Fly Fishing Report Rockin’ M Ranch Alpine, Wyoming January 12, 2013

January 12, 2013

Not much flyfishing to be enjoyed in Jackson Hole or Alpine, Wyoming in the Months of December through February, but we can start to anticipate and get excited about what is to come.  I have seen warmer days in late February clear the ice off the Salt River enough to wet a line.  The trout are slow, but attainable with small nymph patterns. Often the white fish are active in the winter months.  They are always good to get that rod bent over. The South Fork of the Snake often produces some of the biggest fish of the season during the months of March and April.  The same fished hooked in April has much better odds of being landed than that fish hooked in the summer flows of 12,000 c.f.s.  There is typically a small window of a few weeks in April that the Snake River around Jackson Hole can really fish well.  Most often streamers and nymphs are the fly of choice, but the right warm sunny day may get a few fish rising in the faster riffles for small golden stones.  When this happens it is a nice treat to pick up fish on a dry in April.  This is also an incredible time to be on the river, crystal clear water accented with snow covered mountains and very few anglers on the water.  Some of my most enjoyable days on the river were in April.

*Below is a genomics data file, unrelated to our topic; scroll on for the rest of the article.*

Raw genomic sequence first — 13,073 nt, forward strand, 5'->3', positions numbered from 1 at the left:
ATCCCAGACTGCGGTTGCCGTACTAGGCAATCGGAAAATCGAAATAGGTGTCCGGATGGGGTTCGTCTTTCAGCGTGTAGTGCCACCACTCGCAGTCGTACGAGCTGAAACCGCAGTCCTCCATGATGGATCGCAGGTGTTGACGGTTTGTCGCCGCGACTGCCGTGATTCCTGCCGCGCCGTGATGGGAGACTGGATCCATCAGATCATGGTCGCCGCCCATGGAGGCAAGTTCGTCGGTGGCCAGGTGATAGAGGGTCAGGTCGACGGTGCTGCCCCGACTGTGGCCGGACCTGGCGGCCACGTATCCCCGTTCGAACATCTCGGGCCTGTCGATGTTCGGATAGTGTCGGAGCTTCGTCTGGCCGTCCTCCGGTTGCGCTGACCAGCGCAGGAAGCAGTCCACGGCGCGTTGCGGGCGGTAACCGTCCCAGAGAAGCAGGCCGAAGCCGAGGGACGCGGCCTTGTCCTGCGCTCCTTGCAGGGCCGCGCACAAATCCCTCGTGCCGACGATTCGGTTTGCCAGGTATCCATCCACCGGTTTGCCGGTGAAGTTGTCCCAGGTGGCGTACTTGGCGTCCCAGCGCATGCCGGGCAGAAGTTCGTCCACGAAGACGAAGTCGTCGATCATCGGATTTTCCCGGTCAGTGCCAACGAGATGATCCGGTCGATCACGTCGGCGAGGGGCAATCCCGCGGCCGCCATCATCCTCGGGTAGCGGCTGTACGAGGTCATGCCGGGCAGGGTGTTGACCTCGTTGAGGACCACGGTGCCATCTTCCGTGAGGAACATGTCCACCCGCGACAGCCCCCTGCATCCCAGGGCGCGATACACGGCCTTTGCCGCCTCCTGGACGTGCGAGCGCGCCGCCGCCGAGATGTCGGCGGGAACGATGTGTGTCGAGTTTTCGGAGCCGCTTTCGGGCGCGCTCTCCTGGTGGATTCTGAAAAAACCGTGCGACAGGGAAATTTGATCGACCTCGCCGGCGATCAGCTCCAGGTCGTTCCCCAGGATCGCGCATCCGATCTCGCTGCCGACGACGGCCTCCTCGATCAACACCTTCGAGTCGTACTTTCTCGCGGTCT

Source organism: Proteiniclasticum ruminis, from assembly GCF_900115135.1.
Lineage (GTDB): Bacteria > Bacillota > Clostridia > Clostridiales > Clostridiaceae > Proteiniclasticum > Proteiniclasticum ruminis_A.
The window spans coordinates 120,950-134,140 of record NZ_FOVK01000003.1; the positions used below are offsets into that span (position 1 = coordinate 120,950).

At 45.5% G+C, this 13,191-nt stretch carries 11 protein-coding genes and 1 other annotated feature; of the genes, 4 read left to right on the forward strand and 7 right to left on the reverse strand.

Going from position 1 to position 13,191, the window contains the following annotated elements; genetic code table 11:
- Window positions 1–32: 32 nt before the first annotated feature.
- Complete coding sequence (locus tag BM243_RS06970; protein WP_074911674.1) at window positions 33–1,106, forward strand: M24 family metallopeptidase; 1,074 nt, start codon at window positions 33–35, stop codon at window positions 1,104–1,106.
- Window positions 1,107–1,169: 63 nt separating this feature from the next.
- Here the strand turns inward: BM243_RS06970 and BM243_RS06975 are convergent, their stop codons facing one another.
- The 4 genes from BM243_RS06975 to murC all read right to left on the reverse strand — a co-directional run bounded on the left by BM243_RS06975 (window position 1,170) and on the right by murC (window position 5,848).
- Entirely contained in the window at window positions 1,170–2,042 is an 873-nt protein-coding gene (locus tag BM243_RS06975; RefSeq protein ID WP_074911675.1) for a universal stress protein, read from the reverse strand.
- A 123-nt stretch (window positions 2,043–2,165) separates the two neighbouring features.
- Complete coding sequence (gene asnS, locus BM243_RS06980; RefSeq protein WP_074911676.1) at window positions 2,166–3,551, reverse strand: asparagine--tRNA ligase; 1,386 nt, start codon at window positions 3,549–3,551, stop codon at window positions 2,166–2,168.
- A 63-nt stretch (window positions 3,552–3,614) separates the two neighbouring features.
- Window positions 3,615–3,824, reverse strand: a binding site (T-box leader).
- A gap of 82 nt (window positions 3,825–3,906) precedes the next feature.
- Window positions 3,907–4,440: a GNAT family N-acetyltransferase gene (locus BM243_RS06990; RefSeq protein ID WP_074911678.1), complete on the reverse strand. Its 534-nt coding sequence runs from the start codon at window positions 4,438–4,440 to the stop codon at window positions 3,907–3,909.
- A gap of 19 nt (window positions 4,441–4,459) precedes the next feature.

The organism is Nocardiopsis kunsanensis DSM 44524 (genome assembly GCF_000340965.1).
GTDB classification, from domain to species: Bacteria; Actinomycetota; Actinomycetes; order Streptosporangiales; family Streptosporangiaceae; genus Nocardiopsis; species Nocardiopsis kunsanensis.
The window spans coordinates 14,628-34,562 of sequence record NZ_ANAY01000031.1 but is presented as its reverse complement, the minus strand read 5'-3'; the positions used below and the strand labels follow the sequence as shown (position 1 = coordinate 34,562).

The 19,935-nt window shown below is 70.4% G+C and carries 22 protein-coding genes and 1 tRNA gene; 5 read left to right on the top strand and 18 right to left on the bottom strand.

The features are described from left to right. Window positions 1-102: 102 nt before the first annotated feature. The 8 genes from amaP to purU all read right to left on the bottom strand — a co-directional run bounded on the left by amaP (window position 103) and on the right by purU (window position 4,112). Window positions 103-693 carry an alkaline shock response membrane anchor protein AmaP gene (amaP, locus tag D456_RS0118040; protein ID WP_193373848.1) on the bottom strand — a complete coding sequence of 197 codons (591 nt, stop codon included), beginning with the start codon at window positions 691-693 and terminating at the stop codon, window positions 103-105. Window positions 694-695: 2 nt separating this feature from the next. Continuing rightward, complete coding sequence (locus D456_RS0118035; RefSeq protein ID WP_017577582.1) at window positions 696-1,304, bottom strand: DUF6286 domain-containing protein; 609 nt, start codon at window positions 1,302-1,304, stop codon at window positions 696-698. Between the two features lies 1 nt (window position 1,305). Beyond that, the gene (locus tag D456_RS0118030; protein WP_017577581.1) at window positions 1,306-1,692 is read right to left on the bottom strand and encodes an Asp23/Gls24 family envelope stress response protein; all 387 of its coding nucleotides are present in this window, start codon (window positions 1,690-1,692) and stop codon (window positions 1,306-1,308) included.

We can typically get a pretty good idea this time of the year for what kind of spring run-off we can expect, which will determine when our fishing season will get started in the spring.  On one extreme, two years ago we had a snowpack in the top 5% of all time along with a late spring.  The rivers were flooded through July and the Salt River and Snake River did not start fishing well until the first week of August.  Last year was the other extreme.  The snowpack was 85-95% in February, but did not build much in the months of March and April.  The run-off started early and the Salt River was fishing well by the second week in June.  If an anglers schedule is flexible enough to get out here when that happens, you can plan on great fishing, and pretty well have the rivers to yourself.  Most anglers planning fishing vacations book cautiously and shoot for dates after July 1st.  Although it is not a perfect science and there are many factors, I will try to make some reports in the future pertaining to our current snowpack, which may help an angler make an educated decision for when they would like to fish the area.  Currently we are at 95-100% of the average snowpack, with dry weather in the forecast and a below average amount of snow below 8000 feet.